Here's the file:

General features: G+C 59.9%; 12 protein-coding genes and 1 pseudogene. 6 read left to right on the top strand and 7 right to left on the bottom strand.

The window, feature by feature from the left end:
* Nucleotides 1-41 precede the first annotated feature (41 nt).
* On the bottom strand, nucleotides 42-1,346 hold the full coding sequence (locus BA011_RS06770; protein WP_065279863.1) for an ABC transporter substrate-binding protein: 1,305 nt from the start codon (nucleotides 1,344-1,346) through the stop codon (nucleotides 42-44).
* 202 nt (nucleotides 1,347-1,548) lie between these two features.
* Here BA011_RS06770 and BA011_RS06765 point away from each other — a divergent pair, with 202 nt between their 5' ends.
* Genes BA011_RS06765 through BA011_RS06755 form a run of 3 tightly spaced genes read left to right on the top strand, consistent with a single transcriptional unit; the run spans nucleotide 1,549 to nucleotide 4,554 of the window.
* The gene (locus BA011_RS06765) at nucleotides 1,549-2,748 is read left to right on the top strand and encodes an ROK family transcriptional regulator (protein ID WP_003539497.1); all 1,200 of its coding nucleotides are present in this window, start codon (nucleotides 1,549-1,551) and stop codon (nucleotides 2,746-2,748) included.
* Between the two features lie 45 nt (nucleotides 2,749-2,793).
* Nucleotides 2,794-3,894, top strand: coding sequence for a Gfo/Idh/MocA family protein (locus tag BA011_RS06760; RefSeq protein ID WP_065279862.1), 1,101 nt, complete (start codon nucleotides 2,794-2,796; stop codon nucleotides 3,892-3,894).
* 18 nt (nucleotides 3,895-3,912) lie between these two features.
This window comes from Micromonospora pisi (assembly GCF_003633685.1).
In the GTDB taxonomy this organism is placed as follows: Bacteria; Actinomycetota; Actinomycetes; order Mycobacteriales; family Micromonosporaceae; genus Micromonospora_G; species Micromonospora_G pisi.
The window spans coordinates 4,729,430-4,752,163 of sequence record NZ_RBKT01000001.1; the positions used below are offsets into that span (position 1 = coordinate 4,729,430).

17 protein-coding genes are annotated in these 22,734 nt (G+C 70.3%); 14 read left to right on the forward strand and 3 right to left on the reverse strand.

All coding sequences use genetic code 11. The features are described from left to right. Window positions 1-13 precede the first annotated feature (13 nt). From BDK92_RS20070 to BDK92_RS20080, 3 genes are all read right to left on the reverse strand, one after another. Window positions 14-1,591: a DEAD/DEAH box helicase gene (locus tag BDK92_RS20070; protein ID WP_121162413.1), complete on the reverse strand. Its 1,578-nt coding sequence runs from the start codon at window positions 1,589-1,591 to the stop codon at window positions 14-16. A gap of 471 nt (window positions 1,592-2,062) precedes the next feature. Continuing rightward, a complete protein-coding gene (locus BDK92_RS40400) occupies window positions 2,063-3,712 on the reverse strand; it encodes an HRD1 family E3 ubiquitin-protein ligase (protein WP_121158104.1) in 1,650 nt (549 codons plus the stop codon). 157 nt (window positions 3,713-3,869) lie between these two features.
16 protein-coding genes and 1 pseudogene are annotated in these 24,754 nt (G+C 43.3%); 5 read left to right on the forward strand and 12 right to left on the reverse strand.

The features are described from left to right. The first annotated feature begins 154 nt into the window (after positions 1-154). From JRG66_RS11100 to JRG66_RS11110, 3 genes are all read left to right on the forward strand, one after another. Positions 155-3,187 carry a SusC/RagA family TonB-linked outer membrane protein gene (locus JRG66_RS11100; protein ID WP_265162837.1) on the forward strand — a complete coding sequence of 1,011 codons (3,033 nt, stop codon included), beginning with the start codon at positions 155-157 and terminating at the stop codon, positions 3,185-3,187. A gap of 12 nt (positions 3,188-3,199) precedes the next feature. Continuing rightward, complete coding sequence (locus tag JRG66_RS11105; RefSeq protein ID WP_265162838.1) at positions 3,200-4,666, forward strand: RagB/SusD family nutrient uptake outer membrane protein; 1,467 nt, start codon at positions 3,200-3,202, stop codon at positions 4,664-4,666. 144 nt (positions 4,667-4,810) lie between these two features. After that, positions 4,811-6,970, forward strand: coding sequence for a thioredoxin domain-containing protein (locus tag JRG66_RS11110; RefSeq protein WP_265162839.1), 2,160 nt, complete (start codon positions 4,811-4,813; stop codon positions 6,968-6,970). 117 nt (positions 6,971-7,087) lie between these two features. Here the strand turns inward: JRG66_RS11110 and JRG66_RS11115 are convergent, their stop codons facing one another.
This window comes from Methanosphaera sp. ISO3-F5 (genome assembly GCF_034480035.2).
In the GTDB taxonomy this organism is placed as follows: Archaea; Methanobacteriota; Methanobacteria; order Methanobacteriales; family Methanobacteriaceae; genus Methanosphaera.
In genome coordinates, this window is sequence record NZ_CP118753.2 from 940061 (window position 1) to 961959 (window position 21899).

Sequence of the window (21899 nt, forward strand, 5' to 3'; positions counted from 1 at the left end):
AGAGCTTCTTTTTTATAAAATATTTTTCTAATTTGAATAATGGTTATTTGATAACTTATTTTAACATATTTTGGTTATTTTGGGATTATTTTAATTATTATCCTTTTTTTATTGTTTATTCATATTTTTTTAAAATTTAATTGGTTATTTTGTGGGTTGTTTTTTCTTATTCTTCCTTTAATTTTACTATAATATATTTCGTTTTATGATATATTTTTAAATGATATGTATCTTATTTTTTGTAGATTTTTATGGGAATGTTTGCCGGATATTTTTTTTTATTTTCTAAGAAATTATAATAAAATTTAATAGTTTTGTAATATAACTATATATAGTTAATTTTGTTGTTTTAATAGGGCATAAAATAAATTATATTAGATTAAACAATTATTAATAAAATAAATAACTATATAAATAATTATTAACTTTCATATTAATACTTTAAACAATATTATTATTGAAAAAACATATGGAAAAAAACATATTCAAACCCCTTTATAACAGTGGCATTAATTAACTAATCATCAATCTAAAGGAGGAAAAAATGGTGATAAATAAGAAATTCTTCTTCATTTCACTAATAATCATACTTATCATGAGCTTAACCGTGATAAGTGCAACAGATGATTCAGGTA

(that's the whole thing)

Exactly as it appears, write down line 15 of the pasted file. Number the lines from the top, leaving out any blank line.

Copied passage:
17 protein-coding genes are annotated in these 22,734 nt (G+C 70.3%); 14 read left to right on the forward strand and 3 right to left on the reverse strand.